- HHS on Thursday said it's buying an additional 30 million Abbott BinaxNOW Ag Card rapid tests for nursing homes, assisted living facilities, and other vulnerable groups as U.S. coronavirus cases continue to surge. The dollar value for the deal was not disclosed.
- The agency previously bought 150 million of Abbott's COVID-19 point-of-care antigen tests, which cost $5 each, under a $760 million contract awarded to the medtech giant in August, a day after it was granted an FDA emergency use authorization. HHS also said Thursday that states, territories, and tribes will be able to purchase the 15-minute Abbott tests at a fixed price through the GSA Federal Supply Schedule.
- Separately, Beckman Coulter on Friday said it is filing for emergency use authorization with FDA for a high-throughput $4 SARS CoV-2 antigen test, targeting mass COVID-19 testing.
As U.S. coronavirus cases continue to surge, companies have been ramping up production of point-of-care antigen tests that are among the cheapest and quickest tests available.
Abbott and Beckman Coulter are among the few companies that have the capability to scale up to meet the demand for antigen testing. However, there are significant differences between their products.
The $5 15-minute Abbott BinaxNOW COVID-19 Ag Card test uses nasal swabs and can be deployed by medical personnel or trained operators in certain non-clinical environments operating through a CLIA certificate.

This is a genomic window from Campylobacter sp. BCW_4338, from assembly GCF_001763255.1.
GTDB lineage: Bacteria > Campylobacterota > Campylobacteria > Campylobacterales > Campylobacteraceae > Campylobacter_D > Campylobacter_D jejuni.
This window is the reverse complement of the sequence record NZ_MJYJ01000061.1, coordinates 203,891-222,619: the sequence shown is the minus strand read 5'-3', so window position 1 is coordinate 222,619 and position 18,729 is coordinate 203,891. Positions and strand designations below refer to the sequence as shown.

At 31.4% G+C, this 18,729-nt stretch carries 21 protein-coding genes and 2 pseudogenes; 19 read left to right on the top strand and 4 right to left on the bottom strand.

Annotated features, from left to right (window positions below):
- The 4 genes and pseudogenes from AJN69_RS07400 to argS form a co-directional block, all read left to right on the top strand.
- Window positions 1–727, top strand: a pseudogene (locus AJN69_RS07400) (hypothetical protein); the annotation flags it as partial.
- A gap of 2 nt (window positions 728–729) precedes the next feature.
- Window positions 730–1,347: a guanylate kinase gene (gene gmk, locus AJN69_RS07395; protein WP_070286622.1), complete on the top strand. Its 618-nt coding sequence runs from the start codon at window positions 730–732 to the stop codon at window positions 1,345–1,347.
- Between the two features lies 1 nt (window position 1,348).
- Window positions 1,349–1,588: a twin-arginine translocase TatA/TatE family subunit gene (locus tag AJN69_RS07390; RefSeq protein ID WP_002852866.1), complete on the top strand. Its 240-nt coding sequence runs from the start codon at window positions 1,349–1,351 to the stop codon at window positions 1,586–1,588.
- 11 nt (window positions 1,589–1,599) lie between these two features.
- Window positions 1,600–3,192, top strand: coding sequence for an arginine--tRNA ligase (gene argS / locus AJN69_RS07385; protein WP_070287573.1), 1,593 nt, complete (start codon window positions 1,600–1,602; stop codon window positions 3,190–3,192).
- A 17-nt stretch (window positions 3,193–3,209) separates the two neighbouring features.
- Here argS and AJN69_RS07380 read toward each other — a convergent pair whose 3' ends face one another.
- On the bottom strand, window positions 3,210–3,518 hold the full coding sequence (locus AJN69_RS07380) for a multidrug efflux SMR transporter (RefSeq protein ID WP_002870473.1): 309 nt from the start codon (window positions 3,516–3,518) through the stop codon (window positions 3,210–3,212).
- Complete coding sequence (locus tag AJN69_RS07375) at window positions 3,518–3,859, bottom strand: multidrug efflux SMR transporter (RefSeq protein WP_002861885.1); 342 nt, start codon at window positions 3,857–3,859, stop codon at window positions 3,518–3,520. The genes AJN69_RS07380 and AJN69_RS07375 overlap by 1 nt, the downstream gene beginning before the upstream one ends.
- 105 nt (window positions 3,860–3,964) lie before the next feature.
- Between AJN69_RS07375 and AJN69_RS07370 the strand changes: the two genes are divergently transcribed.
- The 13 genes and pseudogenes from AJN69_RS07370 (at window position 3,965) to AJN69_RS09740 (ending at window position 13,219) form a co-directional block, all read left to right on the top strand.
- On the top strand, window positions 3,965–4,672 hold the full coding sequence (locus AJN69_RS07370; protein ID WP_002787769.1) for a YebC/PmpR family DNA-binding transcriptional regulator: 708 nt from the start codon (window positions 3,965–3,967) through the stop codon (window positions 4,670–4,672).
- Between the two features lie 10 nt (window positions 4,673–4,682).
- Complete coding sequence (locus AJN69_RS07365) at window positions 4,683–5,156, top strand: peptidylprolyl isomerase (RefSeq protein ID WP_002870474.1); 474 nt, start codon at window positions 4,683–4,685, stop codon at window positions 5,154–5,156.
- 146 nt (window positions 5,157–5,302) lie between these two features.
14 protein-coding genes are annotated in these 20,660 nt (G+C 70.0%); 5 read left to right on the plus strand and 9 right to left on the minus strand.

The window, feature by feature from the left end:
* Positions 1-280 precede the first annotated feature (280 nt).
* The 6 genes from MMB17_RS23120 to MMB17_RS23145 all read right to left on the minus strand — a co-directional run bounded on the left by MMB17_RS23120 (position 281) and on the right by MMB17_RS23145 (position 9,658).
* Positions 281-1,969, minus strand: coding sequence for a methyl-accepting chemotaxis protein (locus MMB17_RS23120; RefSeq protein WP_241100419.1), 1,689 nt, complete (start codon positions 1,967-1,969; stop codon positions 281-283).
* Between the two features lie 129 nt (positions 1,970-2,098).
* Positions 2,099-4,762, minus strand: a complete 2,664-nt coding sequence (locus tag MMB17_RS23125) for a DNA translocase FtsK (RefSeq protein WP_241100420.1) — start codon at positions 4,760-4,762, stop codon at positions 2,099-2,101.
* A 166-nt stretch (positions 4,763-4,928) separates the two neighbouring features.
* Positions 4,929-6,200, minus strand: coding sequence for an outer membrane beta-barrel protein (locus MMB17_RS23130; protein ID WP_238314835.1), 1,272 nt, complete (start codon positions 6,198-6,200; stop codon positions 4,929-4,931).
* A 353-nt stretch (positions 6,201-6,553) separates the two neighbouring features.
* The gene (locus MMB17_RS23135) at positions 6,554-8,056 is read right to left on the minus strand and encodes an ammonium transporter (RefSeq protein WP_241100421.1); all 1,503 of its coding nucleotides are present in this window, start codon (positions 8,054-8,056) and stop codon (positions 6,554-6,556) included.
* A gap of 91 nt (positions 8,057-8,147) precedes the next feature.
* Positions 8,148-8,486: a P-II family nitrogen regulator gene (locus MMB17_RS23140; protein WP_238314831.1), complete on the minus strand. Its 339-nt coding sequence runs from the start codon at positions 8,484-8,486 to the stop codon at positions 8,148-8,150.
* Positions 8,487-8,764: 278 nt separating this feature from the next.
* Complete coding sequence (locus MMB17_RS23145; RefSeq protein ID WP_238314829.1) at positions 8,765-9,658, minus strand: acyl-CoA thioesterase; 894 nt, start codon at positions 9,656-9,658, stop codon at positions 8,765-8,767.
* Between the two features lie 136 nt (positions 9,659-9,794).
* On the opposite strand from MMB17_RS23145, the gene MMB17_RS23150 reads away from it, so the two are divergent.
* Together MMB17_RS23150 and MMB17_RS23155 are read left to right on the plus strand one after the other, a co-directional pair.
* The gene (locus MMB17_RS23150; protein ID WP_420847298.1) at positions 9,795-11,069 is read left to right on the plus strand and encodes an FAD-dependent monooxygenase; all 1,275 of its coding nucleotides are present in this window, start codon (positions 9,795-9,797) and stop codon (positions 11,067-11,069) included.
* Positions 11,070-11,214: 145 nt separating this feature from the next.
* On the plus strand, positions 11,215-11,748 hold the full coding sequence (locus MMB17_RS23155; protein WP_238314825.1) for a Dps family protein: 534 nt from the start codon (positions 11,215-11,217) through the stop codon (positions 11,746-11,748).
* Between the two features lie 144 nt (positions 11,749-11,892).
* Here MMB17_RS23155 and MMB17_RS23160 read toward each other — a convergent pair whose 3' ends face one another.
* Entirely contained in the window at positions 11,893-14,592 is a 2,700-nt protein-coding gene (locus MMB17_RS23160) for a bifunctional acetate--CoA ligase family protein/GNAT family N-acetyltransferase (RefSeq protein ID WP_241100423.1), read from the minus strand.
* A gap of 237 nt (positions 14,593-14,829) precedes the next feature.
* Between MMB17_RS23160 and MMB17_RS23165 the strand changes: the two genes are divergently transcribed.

Beckman Coulter said its foray into the antigen test market is a bid to make "reliable and frequent mass testing affordable" for healthcare providers at a $4 price while trying to address the "scalability constraints of POC tests."
The test delivers results in 30 minutes, and the company said it can immediately begin shipping 18 million tests per month and ramp up to 25 million tests by March.
The company contends that its Access SARS-CoV-2 Antigen assay, used to collect nasal swab at the point of care, is the first cost-effective, high-throughput COVID-19 test in the U.S. "with the volume, workflow and scalable flexibility." The test, which runs on Beckman Coulter's analyzers capable of processing up to 200 samples per hour, provides high throughput screening in 30 minutes.
One limitation is that it doesn't have the convenience of fully at-home antigen tests. There are now three COVID-19 diagnostics that can be completely used at home.
Abbott on Wednesday received FDA emergency use authorization for a 15-minute antigen test, making it the first at-home, virtually guided coronavirus diagnostic to get the agency's nod.
However, antigen tests have significant disadvantages as they are less likely than gold standard PCR tests to detect the virus early in the course of the infection. Antigen tests also have a higher rate of false positive results, while a negative antigen test result doesn't necessarily ensure a person doesn’t have the virus — only that no antigens were detected.
Beckman Coulter claims its assay's limit of detection is 2 to 200 times lower and therefore more sensitive than most POC antigen tests. In addition, the company contends its test is appropriate for many of the same populations as PCR tests — those suspected of COVID-19 infection by their healthcare providers.
However, FDA is now allowing antigen and molecular diagnostic tests to be used "off label" in testing asymptomatic patients, despite a University of Arizona study involving Quidel's antigen test, as reported in November by The New York Times, detecting only 32% of the positive cases among those with no symptoms identified by a PCR test.